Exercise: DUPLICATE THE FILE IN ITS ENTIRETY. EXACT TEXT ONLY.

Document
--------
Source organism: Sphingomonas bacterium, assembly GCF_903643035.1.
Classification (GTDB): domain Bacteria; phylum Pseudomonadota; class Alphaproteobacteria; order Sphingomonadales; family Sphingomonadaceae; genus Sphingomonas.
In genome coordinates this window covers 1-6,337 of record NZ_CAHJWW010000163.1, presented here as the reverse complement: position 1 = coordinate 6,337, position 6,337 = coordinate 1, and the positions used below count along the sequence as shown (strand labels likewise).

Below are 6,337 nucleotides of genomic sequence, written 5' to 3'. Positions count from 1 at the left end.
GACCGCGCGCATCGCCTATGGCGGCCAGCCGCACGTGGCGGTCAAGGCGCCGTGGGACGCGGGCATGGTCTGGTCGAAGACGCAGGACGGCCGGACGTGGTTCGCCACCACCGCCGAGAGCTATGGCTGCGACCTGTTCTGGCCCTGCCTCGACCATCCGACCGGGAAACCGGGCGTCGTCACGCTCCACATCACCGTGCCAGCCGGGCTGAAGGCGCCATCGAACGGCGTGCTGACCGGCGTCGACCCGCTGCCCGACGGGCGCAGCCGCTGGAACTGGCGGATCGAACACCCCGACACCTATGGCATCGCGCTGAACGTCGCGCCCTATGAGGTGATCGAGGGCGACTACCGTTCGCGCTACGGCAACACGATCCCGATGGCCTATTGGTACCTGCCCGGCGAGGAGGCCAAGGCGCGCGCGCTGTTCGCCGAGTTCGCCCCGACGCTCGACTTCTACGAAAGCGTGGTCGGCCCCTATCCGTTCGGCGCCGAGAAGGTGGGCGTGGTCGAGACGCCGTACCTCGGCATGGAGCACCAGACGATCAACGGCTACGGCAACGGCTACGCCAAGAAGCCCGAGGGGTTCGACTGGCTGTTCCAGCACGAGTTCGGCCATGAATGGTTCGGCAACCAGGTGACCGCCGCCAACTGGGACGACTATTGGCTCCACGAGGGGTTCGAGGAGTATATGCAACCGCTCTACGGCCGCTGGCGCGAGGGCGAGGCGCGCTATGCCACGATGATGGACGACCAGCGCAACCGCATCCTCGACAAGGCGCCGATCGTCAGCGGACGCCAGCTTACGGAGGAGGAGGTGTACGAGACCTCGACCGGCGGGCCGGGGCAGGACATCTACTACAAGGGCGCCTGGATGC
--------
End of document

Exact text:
Source organism: Sphingomonas bacterium, assembly GCF_903643035.1.
Classification (GTDB): domain Bacteria; phylum Pseudomonadota; class Alphaproteobacteria; order Sphingomonadales; family Sphingomonadaceae; genus Sphingomonas.
In genome coordinates this window covers 1-6,337 of record NZ_CAHJWW010000163.1, presented here as the reverse complement: position 1 = coordinate 6,337, position 6,337 = coordinate 1, and the positions used below count along the sequence as shown (strand labels likewise).

Below are 6,337 nucleotides of genomic sequence, written 5' to 3'. Positions count from 1 at the left end.
GACCGCGCGCATCGCCTATGGCGGCCAGCCGCACGTGGCGGTCAAGGCGCCGTGGGACGCGGGCATGGTCTGGTCGAAGACGCAGGACGGCCGGACGTGGTTCGCCACCACCGCCGAGAGCTATGGCTGCGACCTGTTCTGGCCCTGCCTCGACCATCCGACCGGGAAACCGGGCGTCGTCACGCTCCACATCACCGTGCCAGCCGGGCTGAAGGCGCCATCGAACGGCGTGCTGACCGGCGTCGACCCGCTGCCCGACGGGCGCAGCCGCTGGAACTGGCGGATCGAACACCCCGACACCTATGGCATCGCGCTGAACGTCGCGCCCTATGAGGTGATCGAGGGCGACTACCGTTCGCGCTACGGCAACACGATCCCGATGGCCTATTGGTACCTGCCCGGCGAGGAGGCCAAGGCGCGCGCGCTGTTCGCCGAGTTCGCCCCGACGCTCGACTTCTACGAAAGCGTGGTCGGCCCCTATCCGTTCGGCGCCGAGAAGGTGGGCGTGGTCGAGACGCCGTACCTCGGCATGGAGCACCAGACGATCAACGGCTACGGCAACGGCTACGCCAAGAAGCCCGAGGGGTTCGACTGGCTGTTCCAGCACGAGTTCGGCCATGAATGGTTCGGCAACCAGGTGACCGCCGCCAACTGGGACGACTATTGGCTCCACGAGGGGTTCGAGGAGTATATGCAACCGCTCTACGGCCGCTGGCGCGAGGGCGAGGCGCGCTATGCCACGATGATGGACGACCAGCGCAACCGCATCCTCGACAAGGCGCCGATCGTCAGCGGACGCCAGCTTACGGAGGAGGAGGTGTACGAGACCTCGACCGGCGGGCCGGGGCAGGACATCTACTACAAGGGCGCCTGGATGC